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When I hit my 50s, I decided that my Era of Personal Experimentation was over. Five decades of trying to figure out what style of dressing worked with my body, to say nothing of my personality. Five decades of growing, then chopping off, my hair; of looking for the skin cream that would bring out the essential me; of rising on stilettos, lowering into earth shoes, and generally contorting the way I hit the ground. Of fighting my inclination to be natural.

As a child reading fairy tales, I understood that the angry stepmother looked ugly because she was mean; if the evil witch looked hideous it was because she was nasty. No amount of disguising could hide the fact that beauty (or the lack thereof) begins on the inside. But then I grew up and forgot the important life lessons of those stories, giving in to the anxious feeling that I would be a better person if only I could lose ten (20) pounds or have a good haircut. That kind of self-improvement became my path.

Wrong path.

The path I want is one on which I never pretend I'm other than who I am. My new motto: "Keep it real." This applies in all matters—of the heart, the mind, the wardrobe, and the face. And I'm not wasting too many brain cells fretting about what gravity is doing to my body.

On the other hand, I do fret about extreme enhancement and its potential side effects. I've spent my entire life showing my emotions on my face (I blush at the slightest mortification). And I love to read other people's faces. In fact, we all do: Reading faces is one of the ways humans make sense of the world. Spend time with a baby and watch how intensely she stares at you, learning who you are, taking her cue from your cooing laughter to respond likewise. Now think about how that works beyond infancy—as we observe the knowing frown of a teacher, the furtive glance of a friend, or a lover's deep gaze. Extreme enhancement—freezing the small muscles in the face, for example—gets in the way of these profoundly intimate observations. Recent research suggests that Botox can interfere with our ability to connect. When you frown, my forehead pulls in a sympathetic gesture, prompting neurons to send a message to my brain that helps me feel your worry. This is empathy. If my face can't move, can't mimic yours—in all the range of beautiful expressions that dance around your words—I will have a harder time empathizing with you.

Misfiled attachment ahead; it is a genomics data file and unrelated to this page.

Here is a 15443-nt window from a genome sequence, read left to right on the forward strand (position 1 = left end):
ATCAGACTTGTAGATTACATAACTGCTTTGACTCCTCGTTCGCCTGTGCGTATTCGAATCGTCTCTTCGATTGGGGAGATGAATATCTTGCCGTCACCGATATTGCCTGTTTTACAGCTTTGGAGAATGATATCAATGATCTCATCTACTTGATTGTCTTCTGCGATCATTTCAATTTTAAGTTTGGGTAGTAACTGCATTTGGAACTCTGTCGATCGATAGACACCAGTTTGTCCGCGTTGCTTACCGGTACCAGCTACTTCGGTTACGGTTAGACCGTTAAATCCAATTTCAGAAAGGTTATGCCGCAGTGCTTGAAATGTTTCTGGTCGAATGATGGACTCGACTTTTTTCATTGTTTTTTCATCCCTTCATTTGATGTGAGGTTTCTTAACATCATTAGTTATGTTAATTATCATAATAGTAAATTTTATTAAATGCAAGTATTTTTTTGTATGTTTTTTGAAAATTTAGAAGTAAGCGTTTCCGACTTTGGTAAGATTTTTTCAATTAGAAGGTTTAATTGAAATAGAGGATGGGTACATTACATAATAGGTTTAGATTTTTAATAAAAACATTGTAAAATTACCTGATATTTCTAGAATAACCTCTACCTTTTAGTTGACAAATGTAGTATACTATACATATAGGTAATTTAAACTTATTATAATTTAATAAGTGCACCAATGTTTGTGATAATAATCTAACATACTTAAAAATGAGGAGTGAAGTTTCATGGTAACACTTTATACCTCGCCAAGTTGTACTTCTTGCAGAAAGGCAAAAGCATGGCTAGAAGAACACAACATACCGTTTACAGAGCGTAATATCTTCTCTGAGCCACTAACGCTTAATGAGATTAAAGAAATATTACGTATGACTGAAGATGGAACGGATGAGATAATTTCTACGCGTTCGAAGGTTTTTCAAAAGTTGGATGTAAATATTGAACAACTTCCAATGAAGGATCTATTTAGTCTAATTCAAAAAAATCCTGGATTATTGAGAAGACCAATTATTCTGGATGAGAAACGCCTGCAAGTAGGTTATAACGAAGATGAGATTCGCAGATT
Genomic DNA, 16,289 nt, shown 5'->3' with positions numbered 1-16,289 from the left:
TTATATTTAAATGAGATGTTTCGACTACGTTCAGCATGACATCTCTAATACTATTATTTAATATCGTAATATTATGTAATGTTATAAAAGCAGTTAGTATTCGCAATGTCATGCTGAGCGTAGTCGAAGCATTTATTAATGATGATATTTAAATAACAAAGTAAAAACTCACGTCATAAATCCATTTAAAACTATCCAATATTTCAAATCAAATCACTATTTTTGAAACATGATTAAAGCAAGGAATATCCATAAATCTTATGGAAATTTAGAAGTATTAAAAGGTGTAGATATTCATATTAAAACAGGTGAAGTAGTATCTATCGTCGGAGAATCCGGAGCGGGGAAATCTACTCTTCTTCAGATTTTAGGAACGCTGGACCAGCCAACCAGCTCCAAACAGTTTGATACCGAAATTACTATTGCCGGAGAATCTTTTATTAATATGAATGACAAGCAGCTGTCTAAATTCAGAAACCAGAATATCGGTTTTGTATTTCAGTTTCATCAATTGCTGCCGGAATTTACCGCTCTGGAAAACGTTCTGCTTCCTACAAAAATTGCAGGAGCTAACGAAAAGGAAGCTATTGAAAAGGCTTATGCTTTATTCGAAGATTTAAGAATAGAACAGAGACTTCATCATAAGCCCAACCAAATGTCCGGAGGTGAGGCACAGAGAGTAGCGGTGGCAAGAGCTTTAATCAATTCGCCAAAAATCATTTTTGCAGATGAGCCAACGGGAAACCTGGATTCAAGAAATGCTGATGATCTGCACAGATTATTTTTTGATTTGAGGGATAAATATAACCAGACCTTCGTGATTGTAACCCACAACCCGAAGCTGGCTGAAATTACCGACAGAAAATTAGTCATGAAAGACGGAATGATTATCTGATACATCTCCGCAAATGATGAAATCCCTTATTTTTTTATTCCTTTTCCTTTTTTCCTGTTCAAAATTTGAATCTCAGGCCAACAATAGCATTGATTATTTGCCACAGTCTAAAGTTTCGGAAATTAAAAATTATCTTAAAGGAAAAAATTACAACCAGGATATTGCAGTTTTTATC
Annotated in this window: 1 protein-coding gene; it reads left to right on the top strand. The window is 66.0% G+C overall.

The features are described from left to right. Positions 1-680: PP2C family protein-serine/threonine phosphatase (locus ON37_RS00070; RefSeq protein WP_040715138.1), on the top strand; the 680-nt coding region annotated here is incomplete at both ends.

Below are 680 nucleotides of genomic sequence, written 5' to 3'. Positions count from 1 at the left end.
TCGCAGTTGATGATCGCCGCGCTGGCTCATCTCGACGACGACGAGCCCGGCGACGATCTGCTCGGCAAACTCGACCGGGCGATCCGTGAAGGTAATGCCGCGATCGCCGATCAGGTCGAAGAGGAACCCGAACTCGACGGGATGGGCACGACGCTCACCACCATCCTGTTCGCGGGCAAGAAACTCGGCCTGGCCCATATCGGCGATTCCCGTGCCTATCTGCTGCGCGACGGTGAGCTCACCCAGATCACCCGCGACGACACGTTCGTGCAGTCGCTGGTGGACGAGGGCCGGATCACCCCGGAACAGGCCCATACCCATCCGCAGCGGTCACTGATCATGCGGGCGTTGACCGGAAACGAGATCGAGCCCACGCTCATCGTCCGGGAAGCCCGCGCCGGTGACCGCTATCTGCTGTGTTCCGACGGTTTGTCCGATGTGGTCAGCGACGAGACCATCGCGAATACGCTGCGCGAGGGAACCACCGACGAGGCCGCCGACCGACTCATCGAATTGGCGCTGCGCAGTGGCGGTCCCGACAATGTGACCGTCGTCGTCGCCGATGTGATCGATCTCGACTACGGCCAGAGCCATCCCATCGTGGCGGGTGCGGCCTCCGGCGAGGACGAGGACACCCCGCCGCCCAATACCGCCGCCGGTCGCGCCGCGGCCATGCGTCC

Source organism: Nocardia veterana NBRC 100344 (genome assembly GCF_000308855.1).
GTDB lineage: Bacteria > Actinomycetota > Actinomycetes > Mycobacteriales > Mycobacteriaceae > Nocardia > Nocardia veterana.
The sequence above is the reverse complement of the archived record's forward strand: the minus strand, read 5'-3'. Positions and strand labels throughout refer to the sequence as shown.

I'm not categorically against all cosmetic interference. But I have a healthy respect for—no, fear of—surgery. Having once had to undergo surgery for a life-threatening reason, I avoid any encounter with a knife if I have a choice.

Don't get me wrong: The Keep It Real School of Beauty does not advocate Keep It Dirty, or even Keep It Messy. I recall the look of astonishment that crossed one man's face when he met me the second time (the first meeting having been harried) and said, "You certainly do polish up nicely." Which reminds me that old silver has a gorgeous patina.

But bright, shiny gold has a dazzling allure as well. And maybe the most beautiful thing of all is that we live in a time of incredible choices. We have the freedom to choose what we look like. My way of keeping it real doesn't have to be yours. Besides, I reserve the prerogative to change my mind—along with the right to be the first to laugh at myself. I'm keeping it real now because it feels good. But who knows? I might wake up one day and realize that, though I feel beautiful on the inside, my neck has slid rather unceremoniously onto my chest. I count myself lucky to have the right to choose the face I'm presenting to the world. Real, unreal, or surreal.

Dominique Browning's latest book is Slow Love: How I Lost My Job, Put On My Pajamas, and Found Happiness (Plume).

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